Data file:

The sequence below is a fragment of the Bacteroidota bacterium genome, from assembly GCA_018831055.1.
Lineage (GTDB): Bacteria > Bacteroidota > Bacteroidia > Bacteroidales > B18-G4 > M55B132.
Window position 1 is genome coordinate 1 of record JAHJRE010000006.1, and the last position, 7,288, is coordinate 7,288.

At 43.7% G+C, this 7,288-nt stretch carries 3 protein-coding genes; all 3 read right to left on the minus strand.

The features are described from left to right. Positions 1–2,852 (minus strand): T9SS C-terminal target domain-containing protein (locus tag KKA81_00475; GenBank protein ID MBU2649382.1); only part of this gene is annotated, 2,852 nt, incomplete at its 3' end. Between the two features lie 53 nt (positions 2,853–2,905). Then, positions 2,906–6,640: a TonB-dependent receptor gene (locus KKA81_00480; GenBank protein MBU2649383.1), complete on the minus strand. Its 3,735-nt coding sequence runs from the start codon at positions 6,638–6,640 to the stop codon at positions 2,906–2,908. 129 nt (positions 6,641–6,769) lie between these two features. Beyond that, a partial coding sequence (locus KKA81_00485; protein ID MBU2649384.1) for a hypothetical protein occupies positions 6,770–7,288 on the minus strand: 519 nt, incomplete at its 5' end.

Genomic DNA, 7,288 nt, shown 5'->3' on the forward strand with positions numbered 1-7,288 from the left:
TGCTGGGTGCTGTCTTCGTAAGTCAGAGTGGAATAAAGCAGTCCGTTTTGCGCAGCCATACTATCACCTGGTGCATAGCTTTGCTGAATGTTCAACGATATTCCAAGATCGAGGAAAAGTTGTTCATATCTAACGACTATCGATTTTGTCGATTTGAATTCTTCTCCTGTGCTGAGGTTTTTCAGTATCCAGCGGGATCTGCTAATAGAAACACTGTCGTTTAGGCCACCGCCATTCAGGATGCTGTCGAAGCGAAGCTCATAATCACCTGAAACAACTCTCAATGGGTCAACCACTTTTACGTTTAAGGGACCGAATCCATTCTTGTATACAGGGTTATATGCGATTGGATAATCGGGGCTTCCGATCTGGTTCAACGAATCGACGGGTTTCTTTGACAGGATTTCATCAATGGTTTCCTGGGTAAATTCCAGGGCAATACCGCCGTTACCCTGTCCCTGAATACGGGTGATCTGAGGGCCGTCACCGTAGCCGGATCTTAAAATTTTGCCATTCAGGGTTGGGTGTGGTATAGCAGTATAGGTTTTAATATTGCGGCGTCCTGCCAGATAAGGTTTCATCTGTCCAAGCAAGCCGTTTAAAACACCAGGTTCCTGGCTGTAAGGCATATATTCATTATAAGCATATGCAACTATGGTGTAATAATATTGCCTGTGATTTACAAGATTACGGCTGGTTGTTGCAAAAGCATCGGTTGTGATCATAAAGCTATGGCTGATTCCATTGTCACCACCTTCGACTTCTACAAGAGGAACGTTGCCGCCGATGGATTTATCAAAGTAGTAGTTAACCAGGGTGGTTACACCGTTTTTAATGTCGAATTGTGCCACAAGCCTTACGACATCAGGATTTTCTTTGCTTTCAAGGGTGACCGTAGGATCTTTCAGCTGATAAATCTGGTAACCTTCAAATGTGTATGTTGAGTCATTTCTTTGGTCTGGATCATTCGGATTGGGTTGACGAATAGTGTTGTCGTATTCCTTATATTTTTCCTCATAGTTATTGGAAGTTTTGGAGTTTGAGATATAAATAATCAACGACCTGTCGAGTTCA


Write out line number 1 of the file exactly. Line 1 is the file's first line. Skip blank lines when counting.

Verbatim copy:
The sequence below is a fragment of the Bacteroidota bacterium genome, from assembly GCA_018831055.1.